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European ‘melting pot’ could combat extremism, Biden says

US VP Joe Biden speaks during the opening session of the White House Summit on Countering Violent Extremism.
US VP Joe Biden speaks during the opening session of the White House Summit on Countering Violent Extremism. Saul Loeb, AFP
2 min

US Vice President Joe Biden kicked off a three-day White House summit on countering violent extremism by lauding the American “melting pot” approach to assimilating immigrants, a model the administration believes Europe needs to emulate more closely.

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The summit, which started Tuesday and brings together local officials from across the country and ministers from around the world, follows recent shootings in Copenhagen and Paris that have galvanized Western resolve against such extremist attacks.

Sixty nations are set to discuss the global threat of violent extremism posed by the Islamic State organisation, Al Qaeda, Boko Haram, Somali Al Shabaab and others. Emphasis will be placed on fighting radicalisation a discussion whose importance is underlined by the fact that almost 3,000 Westerners have joined jihadist groups in Syria and Iraq. The phenomenon is also affecting Arab nations Tunisia and Jordan, for example, have the largest number of nationals in Syria.

“We have to ... engage our communities and engage those who might be susceptible to being radicalized because they are marginalized,” Biden said.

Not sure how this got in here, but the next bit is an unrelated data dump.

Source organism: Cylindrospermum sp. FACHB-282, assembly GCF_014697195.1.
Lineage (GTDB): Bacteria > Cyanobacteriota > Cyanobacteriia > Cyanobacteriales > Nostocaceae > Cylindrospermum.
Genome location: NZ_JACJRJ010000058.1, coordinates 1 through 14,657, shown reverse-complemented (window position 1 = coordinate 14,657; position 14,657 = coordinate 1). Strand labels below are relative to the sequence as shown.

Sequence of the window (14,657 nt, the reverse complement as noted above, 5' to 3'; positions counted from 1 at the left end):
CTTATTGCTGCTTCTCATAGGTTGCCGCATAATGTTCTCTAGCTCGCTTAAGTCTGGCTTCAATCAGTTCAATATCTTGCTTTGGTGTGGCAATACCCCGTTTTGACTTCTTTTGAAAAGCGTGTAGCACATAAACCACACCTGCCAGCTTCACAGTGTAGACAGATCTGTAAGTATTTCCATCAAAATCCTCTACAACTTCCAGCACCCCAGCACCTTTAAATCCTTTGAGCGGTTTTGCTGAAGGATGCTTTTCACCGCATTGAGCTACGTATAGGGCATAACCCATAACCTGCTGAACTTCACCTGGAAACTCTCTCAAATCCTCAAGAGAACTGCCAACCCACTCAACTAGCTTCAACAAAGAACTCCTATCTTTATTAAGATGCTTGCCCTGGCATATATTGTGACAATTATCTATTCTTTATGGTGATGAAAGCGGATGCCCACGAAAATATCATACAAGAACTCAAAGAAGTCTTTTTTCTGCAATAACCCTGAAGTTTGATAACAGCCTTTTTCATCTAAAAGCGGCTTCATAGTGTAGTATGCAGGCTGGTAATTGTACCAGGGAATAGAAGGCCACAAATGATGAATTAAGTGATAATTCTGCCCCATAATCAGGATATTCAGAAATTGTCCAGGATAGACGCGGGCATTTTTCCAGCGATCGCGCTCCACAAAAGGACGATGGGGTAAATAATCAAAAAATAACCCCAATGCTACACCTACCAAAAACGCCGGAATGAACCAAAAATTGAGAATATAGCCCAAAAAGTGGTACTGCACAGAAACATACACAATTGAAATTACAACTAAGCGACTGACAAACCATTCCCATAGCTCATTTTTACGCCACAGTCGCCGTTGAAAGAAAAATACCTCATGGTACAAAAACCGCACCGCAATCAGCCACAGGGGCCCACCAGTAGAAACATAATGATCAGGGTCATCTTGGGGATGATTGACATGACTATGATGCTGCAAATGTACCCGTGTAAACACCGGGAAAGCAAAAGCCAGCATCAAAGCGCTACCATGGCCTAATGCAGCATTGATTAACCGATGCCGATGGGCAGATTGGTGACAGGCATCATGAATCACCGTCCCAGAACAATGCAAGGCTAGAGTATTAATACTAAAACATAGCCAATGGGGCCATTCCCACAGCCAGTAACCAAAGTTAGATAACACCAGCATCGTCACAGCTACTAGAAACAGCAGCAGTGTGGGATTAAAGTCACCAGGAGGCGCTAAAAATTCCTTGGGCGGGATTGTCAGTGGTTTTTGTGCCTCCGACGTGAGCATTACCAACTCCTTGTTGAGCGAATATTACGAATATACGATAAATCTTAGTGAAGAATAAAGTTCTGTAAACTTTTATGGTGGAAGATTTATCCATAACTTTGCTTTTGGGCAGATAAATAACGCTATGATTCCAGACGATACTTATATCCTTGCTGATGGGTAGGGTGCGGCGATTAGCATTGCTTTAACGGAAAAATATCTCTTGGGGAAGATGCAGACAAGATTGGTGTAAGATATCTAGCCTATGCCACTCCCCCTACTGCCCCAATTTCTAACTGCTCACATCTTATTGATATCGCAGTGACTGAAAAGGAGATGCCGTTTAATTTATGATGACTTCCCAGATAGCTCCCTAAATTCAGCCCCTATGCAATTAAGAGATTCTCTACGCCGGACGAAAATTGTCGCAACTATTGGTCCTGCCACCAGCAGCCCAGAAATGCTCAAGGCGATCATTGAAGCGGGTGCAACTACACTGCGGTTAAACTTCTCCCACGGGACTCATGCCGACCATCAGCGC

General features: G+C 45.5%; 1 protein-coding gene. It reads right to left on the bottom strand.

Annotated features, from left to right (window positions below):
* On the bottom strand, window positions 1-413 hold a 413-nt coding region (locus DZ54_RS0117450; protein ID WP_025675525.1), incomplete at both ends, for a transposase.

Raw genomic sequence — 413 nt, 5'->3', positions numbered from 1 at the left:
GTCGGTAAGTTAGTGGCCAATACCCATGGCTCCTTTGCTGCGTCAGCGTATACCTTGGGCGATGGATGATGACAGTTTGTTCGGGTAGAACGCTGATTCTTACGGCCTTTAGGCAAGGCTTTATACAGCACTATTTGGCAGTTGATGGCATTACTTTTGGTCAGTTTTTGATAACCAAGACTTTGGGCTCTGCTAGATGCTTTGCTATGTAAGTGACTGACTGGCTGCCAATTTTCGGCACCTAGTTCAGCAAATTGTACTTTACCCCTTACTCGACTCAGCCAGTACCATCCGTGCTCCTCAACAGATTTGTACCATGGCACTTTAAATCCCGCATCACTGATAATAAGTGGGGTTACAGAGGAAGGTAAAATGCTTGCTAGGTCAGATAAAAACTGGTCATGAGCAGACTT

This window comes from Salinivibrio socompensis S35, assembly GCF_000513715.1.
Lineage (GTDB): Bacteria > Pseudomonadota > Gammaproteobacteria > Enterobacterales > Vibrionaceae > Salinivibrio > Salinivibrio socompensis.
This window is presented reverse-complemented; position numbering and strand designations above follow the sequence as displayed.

“Societies have to provide an affirmative alternative for immigrant communities, a sense of opportunity, a sense of belonging that discredits the terrorists' appeal to fear, isolation, hatred, resentment,” he said.

The White House believes Europe is especially vulnerable to such attacks because immigrants are often less integrated into societies there.

“I’m not suggesting ... that I think America has all the answers here. We just have a lot more experience,” Biden said. “Inclusion counts.”

The conference is designed to share best practices and emerging strategies to prevent extremists from carrying out violent acts.

“When I say we have to be able to see one another, I’m not talking about surveillance, I’m not talking about cameras,” Biden said, calling for US cities to treat immigrant communities with respect. “Technology cannot replace contact.”

President Barack Obama will address the summit on Wednesday and Thursday.

(FRANCE 24 with AP, REUTERS)

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